the WHITE HOUSEPresident Barack Obama

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Access to Capital: Fueling Business Growth and Job Creation

Summary: 
CTO Aneesh Chopra talks about his recent work with Startup America. Also, join a live discussion with NEC Director Gene Sperling and SBA Administrator Karen Mills at noon on the initiative.

Ed. Note: As part of the Startup America: Reducing Barriers Roundtable series, National Economic Council Director Gene Sperling and U.S. Small Business Administrator Karen Mills will take your questions and suggestions about what processes and regulations we need to adjust to foster a more nurturing environment for entrepreneurship and innovation.  Watch and participate today at 12:00pm EDT on whitehouse.gov/live.

I had the pleasure yesterday of sitting down with nearly 100 leading entrepreneurs, investors, underwriters, academics, and fund managers—including Chuck Newhall, the legendary co-Founder of one of the Nation’s most prestigious venture capital firms, New Enterprise Associates—at the Treasury Department’s Access to Capital Conference.  The event was one of a number of creative forums the Administration has held to generate new, actionable ideas to ensure that small businesses have the resources to achieve high growth.

The event built on President Obama’s January launch of Startup America, an initiative to celebrate, inspire, and accelerate high-growth American entrepreneurship that includes a number of commitments to expand access to capital for entrepreneurs. Capital, invested by the private sector, is what helps entrepreneurs realize their dreams and turn ideas into startups, and it’s what turns small businesses into fast-growing companies that create jobs and fuel sustainable economic growth.    

At yesterday’s conference, we took an important step forward in that mission with an open and honest dialogue about how best to cultivate investment and growth.  And we made real progress. 

One thing we heard is that small businesses are still struggling to access capital. In the past two years, financing has been tough for all companies, but it has been particularly tough for startups that lack existing collateral or cash flows for loans.  Small businesses create 64 percent of new jobs in the economy, and the nation needs these companies to keep adding good-paying jobs to maintain a sustainable, long-term recovery.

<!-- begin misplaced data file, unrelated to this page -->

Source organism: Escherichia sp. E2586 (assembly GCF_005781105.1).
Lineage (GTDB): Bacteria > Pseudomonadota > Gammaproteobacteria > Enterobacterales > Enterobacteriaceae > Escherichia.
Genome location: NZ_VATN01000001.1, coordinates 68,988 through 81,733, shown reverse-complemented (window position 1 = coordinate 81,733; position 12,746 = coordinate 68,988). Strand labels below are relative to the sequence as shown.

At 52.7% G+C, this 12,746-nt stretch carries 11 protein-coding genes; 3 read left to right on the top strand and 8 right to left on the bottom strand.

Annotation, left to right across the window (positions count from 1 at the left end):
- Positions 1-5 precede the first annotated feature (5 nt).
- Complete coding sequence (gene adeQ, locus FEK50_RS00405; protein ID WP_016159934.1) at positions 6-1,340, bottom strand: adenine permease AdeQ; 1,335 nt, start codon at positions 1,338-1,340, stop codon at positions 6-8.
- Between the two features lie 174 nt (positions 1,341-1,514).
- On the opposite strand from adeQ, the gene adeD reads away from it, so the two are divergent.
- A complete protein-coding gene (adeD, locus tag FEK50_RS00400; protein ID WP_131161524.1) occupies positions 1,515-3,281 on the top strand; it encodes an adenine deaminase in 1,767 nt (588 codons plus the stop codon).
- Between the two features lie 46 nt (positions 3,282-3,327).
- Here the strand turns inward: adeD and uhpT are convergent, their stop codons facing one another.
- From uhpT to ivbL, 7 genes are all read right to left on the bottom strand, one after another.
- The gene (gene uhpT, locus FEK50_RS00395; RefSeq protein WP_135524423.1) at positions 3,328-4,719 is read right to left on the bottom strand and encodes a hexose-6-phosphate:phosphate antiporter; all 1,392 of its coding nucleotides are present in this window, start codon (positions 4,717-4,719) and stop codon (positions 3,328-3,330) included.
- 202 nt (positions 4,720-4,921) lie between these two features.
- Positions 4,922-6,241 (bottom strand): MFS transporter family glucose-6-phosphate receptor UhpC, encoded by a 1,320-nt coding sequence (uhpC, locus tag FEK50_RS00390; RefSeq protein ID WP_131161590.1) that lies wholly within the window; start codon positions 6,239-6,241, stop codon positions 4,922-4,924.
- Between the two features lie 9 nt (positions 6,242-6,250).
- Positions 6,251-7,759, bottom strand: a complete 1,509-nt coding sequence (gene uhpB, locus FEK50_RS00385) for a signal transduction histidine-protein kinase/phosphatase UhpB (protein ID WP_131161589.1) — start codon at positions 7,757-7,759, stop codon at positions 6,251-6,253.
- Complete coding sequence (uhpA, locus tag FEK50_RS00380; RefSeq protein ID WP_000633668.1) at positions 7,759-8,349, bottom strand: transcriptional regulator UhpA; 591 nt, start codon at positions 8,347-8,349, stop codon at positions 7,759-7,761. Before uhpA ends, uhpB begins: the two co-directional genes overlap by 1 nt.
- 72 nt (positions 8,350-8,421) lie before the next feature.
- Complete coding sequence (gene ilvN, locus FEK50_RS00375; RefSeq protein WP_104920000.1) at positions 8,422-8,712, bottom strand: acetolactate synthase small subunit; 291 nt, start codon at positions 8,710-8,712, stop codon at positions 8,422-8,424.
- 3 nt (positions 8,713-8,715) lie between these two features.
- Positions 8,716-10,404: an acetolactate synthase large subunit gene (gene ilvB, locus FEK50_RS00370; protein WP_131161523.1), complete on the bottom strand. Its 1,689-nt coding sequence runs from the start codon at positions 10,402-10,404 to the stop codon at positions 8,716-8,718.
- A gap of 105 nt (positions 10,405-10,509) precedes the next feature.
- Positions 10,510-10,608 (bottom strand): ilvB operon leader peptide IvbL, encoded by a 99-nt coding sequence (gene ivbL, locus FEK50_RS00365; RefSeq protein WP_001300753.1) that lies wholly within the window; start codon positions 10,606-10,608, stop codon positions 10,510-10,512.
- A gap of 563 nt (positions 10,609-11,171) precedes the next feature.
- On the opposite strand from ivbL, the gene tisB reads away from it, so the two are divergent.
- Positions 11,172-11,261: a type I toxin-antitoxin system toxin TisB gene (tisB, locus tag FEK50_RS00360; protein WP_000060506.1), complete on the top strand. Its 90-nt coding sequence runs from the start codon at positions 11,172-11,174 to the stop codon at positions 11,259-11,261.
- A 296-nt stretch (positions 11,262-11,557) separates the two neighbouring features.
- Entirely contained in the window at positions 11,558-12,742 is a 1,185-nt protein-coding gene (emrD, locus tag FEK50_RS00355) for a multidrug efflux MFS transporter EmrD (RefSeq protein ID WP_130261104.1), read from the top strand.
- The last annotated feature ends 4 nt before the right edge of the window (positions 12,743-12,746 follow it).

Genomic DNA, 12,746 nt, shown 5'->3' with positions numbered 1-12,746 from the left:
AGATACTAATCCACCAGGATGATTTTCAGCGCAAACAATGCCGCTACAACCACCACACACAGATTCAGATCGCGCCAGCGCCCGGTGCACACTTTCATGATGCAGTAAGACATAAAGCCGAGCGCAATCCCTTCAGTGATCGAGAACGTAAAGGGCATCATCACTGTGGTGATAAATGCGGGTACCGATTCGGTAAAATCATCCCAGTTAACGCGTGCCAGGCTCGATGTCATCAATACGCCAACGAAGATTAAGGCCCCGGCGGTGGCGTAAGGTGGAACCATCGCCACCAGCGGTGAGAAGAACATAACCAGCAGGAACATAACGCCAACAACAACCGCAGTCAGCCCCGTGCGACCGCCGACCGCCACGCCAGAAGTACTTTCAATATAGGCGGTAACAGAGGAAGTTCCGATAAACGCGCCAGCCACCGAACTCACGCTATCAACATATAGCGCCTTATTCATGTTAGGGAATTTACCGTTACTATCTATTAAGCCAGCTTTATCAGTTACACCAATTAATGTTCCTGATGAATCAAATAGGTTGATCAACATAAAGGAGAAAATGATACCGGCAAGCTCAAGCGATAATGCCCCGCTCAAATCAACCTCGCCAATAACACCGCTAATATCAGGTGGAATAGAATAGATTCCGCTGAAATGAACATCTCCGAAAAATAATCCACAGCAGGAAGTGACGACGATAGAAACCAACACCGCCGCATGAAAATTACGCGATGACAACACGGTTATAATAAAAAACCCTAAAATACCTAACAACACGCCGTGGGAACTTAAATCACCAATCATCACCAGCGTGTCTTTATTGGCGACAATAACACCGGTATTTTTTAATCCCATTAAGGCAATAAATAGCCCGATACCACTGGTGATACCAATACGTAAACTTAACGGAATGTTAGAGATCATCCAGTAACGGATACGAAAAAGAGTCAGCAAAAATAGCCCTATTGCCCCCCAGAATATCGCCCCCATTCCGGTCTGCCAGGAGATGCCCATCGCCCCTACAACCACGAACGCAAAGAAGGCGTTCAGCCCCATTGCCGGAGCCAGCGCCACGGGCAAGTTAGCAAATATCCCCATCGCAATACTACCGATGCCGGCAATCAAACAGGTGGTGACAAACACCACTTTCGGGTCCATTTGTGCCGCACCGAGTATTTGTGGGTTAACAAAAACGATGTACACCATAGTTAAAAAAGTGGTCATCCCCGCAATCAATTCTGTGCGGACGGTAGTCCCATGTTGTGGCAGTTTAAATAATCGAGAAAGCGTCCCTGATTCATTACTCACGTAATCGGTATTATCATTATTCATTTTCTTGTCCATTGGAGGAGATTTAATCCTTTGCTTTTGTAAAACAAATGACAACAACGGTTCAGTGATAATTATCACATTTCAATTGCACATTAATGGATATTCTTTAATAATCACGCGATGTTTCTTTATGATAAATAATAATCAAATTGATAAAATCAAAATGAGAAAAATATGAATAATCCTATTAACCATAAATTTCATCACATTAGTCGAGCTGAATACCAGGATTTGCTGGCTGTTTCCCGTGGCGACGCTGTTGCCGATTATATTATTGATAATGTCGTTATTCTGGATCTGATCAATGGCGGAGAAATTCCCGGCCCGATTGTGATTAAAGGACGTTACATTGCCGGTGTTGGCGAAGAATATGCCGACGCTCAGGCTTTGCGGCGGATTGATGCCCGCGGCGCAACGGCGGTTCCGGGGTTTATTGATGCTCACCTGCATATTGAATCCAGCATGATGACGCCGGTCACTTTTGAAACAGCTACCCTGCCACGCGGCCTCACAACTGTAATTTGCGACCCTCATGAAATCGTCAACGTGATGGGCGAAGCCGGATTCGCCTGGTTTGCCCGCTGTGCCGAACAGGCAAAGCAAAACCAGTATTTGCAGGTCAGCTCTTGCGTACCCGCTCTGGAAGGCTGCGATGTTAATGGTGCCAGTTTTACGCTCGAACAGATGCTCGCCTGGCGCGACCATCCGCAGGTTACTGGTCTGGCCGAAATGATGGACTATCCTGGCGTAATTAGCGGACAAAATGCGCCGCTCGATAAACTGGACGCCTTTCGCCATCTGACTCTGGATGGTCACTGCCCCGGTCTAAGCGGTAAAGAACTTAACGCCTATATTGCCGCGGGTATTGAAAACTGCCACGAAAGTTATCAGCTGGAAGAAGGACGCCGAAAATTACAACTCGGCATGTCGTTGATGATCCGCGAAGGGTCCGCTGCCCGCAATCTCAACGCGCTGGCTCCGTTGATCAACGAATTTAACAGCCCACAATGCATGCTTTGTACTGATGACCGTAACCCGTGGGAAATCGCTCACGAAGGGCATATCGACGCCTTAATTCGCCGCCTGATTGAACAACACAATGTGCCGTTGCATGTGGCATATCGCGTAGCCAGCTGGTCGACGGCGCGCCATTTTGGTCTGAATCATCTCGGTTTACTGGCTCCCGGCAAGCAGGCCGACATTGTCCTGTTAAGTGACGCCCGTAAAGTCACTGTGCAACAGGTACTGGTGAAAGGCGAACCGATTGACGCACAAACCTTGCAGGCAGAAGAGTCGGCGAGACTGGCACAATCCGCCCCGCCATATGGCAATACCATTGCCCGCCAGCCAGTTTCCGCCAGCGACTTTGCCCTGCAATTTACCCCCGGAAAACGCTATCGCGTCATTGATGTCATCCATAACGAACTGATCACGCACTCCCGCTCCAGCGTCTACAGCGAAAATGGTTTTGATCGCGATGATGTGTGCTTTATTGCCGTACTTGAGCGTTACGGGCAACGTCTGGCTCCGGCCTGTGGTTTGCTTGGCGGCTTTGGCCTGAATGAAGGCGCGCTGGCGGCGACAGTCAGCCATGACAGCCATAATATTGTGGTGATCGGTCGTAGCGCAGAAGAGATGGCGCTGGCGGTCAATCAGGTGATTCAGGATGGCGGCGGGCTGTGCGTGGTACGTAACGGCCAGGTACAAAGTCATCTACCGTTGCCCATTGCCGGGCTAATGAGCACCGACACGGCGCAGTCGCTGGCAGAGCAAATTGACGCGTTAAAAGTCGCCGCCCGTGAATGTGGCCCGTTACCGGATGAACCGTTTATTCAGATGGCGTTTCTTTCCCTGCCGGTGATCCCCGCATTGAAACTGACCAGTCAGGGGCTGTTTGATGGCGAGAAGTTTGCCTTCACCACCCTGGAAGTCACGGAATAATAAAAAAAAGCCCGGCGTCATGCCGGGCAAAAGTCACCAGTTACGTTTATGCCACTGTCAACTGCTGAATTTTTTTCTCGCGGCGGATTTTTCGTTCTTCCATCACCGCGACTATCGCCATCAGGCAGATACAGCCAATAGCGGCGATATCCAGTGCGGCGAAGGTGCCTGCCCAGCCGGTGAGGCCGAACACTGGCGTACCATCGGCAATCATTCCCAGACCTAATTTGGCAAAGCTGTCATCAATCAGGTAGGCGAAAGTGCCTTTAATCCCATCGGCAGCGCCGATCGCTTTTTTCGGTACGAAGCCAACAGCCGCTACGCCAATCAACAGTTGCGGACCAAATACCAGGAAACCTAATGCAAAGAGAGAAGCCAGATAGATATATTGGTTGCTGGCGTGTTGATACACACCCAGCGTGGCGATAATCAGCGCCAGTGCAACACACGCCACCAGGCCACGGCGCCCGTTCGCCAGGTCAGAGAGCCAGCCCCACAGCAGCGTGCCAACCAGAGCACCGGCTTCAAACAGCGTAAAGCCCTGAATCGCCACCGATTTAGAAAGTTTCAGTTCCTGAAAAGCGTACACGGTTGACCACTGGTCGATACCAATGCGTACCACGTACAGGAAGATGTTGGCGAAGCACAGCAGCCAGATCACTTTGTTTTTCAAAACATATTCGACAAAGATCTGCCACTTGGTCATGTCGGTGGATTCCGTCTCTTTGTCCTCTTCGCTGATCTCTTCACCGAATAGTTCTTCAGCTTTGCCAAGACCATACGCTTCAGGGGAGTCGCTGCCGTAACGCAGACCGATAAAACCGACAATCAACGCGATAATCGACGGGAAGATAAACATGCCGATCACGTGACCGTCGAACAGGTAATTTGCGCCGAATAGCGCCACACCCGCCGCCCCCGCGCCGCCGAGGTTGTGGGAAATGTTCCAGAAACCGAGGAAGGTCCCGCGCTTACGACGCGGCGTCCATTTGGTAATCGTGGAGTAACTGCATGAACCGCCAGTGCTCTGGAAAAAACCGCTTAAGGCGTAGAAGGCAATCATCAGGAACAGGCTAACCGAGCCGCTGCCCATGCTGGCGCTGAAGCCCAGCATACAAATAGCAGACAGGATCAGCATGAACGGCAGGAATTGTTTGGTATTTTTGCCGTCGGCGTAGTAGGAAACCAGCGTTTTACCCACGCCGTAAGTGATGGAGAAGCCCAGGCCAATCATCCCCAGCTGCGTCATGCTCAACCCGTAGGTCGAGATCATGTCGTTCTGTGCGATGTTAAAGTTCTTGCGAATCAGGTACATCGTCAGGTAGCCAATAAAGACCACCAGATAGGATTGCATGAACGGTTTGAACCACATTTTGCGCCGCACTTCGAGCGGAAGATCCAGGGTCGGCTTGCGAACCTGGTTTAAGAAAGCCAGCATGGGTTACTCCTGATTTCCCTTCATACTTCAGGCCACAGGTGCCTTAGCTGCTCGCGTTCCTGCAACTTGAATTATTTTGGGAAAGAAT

We also heard diverging views on market conditions.  The ability of a small, advanced manufacturing firm in the Midwest to raise funds can be quite different from that of a software start-up in Silicon Valley.  While people representing certain regions didn’t feel like there is a dearth of capital, people from other areas were clear that this is a challenging time for many of their local start-ups to raise sufficient capital. It is important to identify and bridge these market gaps and encourage investors seeking long-term, “hidden value” investment opportunities that exist in all parts of the country. 

In addition to fostering dialogue around the evolving market dynamics of small business and entrepreneurial finance, the conference helped generate a number of policy-related suggestions for the Administration, regulatory agencies, and Congress.  Building on President Obama’s proposal to make permanent the 100 percent capital gains tax exemption for investment in small businesses, entrepreneurs and investors suggested ways to maximize the adoption of this tax incentive and proposed other tax and regulatory “tweaks” that could improve capital access for small businesses. One participant proposed a task force on the topic to consider best approaches to attaching these small changes to existing laws. We are committed to exploring these types of policy improvements—ones that show promise of driving more private capital into worthy start-ups and high-growth firms. Please share your ideas on how to reduce barriers here.

We also heard about some inspiring examples of innovative financing, from the earliest stages with incubators and angel clubs to the later stages with private placement platforms. These advances, including digital platforms and new funding networks, remind us of the importance of having nimble regulations that encourage, not stifle, innovation. 

Finally, I would like to highlight one idea that stood out as having particular potential. Participants recognized that the Administration has many government programs to support entrepreneurs and extend lending to small businesses. However, there islittle or no transparency on customer service.We were challenged to launch a “Yelp”-like service to engage customer feedback on economic development programs and to use that information to continuously improve performance. It is a remarkably simple idea but could be a first step in pushing this dialogue forward.

Yesterday’s conference was just the beginning of this conversation. We are committed to exploring each and every proposal raised.  National Economic Council Director Gene Sperling ended the day by reminding us that, despite the challenges, our economy is ripe for innovation – more than half the companies on the Fortune 500 list were launched during a recession or bear market.  Small business growth will continue to be a top priority. Stay tuned for next steps.

Aneesh Chopra is the U.S. Chief Technology Officer